An OMRF scientist has received a four-year federal grant to investigate the biological process of cell death.
The grant, awarded by the National Heart, Lung, and Blood Institute, will provide $1.74 million to OMRF scientist Courtney Griffin, Ph.D., to study what triggers a form of cell death called necroptosis in the vascular system. The body uses programmed cell death to carry out specific biological purposes, and Griffin is interested in identifying the causes and effects of necroptosis in blood vessels.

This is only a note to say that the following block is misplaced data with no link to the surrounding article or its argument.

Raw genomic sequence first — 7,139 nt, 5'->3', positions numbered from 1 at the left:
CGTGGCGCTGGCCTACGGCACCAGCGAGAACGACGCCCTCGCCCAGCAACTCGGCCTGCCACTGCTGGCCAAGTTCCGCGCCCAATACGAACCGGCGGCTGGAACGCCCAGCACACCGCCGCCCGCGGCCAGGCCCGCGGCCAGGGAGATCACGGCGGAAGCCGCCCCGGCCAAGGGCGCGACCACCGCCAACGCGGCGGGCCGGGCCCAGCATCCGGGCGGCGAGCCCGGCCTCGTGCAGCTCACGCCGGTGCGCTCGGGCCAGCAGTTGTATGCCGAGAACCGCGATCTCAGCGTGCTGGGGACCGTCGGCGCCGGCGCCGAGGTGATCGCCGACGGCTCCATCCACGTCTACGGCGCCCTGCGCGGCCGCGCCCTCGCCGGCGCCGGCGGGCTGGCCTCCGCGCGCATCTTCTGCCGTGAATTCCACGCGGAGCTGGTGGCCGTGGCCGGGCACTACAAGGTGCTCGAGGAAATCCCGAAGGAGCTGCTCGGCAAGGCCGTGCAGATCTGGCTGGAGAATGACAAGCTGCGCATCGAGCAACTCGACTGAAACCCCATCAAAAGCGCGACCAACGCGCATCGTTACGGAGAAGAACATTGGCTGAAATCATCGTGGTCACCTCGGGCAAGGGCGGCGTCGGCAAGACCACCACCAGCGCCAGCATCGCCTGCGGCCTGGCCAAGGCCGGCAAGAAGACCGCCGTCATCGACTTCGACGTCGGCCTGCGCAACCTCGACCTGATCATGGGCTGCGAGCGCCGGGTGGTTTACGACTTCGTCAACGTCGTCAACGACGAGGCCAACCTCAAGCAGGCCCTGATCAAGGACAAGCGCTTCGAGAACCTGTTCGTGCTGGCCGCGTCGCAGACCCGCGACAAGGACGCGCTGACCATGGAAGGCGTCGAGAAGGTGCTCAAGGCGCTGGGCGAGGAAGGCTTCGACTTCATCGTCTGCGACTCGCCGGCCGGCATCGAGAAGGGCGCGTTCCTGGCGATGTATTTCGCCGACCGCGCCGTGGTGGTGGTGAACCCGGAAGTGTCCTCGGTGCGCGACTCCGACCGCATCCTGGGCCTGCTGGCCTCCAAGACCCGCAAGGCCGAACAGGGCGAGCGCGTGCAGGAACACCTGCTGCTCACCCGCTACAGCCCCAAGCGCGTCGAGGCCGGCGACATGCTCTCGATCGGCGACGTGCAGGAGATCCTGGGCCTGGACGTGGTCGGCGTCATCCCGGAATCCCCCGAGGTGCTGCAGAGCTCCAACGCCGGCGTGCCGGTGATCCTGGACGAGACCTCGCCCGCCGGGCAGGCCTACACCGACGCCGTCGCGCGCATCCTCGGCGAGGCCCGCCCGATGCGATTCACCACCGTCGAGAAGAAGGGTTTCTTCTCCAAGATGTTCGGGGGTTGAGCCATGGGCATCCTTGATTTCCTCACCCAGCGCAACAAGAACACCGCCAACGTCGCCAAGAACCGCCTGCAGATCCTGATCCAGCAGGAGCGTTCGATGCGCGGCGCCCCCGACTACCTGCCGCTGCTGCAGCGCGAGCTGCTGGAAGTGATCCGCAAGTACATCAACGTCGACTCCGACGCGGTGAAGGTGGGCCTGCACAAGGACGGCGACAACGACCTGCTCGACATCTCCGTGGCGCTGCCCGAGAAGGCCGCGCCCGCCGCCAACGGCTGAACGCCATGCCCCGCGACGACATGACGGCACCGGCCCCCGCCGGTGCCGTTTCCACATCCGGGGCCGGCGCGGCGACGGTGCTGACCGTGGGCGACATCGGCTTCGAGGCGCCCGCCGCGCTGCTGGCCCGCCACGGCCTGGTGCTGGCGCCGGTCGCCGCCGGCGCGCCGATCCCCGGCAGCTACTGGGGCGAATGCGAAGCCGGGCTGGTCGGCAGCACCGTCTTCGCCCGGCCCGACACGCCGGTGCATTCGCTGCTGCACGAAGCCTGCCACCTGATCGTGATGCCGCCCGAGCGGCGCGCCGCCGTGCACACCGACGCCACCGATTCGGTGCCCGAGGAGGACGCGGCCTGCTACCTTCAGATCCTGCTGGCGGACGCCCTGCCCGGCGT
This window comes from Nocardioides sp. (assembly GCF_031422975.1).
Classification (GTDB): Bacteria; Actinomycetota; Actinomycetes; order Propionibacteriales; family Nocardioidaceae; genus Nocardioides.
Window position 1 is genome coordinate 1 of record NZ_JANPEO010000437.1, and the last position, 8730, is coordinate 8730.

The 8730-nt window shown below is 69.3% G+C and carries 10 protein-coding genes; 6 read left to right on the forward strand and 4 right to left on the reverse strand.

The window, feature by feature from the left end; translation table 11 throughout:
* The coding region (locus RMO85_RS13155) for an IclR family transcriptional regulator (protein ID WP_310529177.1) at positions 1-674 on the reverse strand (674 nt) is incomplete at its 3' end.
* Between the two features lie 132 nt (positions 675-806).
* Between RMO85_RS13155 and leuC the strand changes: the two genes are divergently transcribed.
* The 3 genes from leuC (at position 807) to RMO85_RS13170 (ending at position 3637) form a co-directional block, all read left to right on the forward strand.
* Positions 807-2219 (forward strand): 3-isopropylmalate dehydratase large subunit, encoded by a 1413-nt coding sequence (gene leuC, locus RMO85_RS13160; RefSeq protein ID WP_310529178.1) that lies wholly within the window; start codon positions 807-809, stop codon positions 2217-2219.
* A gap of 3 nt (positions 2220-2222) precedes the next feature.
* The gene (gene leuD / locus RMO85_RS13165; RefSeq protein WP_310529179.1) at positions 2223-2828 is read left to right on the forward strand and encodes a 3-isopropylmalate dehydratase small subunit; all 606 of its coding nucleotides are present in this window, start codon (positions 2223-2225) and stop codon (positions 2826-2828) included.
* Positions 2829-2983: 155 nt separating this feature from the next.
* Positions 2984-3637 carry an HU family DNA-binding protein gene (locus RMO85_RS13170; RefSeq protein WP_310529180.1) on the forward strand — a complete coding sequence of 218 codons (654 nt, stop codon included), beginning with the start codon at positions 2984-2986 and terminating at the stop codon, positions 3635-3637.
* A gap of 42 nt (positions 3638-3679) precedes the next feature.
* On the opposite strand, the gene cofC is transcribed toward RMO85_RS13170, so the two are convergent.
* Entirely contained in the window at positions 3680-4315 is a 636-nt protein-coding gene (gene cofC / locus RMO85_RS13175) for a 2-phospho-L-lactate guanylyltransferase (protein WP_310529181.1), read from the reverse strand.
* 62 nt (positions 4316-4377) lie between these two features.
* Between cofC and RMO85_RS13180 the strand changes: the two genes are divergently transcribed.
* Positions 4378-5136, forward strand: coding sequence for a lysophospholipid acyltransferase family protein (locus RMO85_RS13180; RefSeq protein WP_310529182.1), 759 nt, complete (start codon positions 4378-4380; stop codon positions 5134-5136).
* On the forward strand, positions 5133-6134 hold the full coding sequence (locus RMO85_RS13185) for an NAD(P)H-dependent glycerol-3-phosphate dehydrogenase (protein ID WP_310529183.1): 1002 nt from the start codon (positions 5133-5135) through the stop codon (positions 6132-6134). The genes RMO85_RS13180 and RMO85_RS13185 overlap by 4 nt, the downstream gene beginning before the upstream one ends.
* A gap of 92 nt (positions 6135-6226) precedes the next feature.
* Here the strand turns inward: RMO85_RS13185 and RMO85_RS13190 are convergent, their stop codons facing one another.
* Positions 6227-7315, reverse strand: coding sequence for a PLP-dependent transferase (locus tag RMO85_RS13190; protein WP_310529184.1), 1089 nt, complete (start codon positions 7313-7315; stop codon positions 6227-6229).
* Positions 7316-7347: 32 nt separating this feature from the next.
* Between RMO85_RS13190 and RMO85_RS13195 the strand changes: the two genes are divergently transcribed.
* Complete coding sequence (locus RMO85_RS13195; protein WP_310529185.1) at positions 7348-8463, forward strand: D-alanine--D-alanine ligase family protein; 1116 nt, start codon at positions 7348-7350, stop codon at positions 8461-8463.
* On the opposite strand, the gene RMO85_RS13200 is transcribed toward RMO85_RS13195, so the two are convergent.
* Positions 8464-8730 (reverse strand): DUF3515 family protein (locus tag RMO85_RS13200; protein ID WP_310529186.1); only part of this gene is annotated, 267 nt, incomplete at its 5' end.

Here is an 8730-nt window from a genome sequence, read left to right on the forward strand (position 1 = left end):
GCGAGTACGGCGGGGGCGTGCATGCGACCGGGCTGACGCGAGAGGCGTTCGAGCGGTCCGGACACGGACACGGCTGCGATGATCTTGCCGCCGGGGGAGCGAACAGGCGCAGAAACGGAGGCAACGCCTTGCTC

Oklahoma City is home to the Oklahoma Medical Research Foundation, one of the nation’s oldest and most respected nonprofit biomedical research institutes. The organization employs more than 500 people from around the world and annually secures more than $30 million in competitive grants – ranking it in the top 15 of the Association of Independent Research Institutes. Since its inception, OMRF and its labs have produced three FDA-approved drugs, more than 600 U.S. and international patents and several biotechnology spin-off companies.
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